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Kuyperian secularism and the persistence of dualism

Over at the new Comment magazine, I’ve just read the latest article by editor James K A Smith, Naturalizing Shalom: confessions of a Kuyperian secularist. It makes for a fascinating little case study after talking about mission as transformation.

Smith recounts a Jesuit university’s emphasis on justice, his own anti-justice fundamentalist background, and sets these stories in context with reference to Charles Taylor, who sees the Reformation as opening the way to secularisation, making justice possible without reference to God — and that, says Smith, is where he eventually found himself heading.

Smith is happy to speak of shalom, provided it carries its proper weight and meaning. Like ‘holistic’, shalom could reflect an integrated Kuyperian vision, or it could mean ‘progressivist social amelioration’. And that is the particular angle to Smith’s concern: ‘[When] eternity is eclipsed, the this-worldly is amplified and threatens to swallow all.’

There are a couple of questions at this point: is every evangelical always going to face this same risk? If we speak of shalom, do we automatically have to struggle against a trajectory from transcendence towards immanence towards secularisation? This is all debatable, I would’ve thought.

But I wonder if there’s something deeper going on. In this article about dualism, Smith doesn’t seem concerned about dualism so much as one particular side of the divide: the earthy/horizontal/social stuff, the amplification of the ‘this-worldly’. What we have in this article is a snapshot of Western Protestantism perpetually grappling with dualism, caught in a cycle of concern about which side of the divide we might be slipping down. The point is presumably to land in the middle, but if that is what we mean by ‘balance’, it is about holding two separate things in tension — and so, the divide is determinative. Even if our practice has escaped dualism, our categories have not.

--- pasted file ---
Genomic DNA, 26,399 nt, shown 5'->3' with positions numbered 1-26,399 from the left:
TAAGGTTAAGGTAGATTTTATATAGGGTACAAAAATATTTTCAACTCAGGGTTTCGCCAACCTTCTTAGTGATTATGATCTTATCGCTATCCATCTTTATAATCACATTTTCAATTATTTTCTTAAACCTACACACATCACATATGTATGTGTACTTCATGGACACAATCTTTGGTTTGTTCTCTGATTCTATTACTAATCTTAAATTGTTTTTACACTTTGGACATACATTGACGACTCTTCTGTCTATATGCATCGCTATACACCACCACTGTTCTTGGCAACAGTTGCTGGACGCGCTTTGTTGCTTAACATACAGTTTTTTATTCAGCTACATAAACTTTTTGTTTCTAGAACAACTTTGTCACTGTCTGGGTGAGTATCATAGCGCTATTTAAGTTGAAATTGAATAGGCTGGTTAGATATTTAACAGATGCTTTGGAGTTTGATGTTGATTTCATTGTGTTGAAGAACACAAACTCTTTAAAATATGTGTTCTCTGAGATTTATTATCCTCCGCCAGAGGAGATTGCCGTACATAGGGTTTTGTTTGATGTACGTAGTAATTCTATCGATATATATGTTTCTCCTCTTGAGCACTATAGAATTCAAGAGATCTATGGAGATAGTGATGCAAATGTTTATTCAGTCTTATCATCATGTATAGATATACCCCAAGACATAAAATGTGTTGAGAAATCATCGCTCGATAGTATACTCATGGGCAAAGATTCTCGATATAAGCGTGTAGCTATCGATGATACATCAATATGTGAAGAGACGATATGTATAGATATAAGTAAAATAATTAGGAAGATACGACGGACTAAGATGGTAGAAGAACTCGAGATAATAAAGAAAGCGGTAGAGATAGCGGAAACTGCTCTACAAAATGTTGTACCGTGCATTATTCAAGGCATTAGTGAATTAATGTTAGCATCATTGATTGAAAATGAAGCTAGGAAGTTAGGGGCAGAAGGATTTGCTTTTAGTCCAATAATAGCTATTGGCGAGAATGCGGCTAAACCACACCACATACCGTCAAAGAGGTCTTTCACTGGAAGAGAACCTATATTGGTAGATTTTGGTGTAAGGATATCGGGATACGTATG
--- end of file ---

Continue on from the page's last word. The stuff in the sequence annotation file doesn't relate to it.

Smith is concerned that our version of shalom might not really reflect shalom, because it risks secularisation by losing touch with transcendence — in other words, that it puts earth over heaven, deed over word, and so on. I suppose this is still a pertinent question in the West, but the fact that it is being asked shows how absorbed by dualism we remain. Sometimes it feels as if we are reliving the Fundamentalist-Modernist controversy, or re-experiencing the threat of a Social Gospel, stuck in a reaction to a reaction to a reaction. Our language attempts to solve the problem but succeeds only in reiterating it.

As I said earlier, I see this dualism not as an equation in need of a solution but as a dead end in need of a detour. And I reckon the way forward comes from beyond the West — as perhaps it must. This is the reason I’ve been drawn towards Mission as Transformation: the possibility of speaking as if dualism really is false, as if the Great Reversal never happened. It is to ask, What if we could unlearn the divide? What if we simply ceased to see it?

Categories: Uncategorized Written by Arthur

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Arthur Davis

Arthur Davis is an Aussie living in Tanzania, writing at

1 reply

  1. ‘Even if our practice has escaped dualism, our categories have not.’ Interestingly, Smith makes a similar critique of Derrida: that he has tried to escape Cartesian dualism, but in the end just ends up coming down on the opposite side to modern philosophy.

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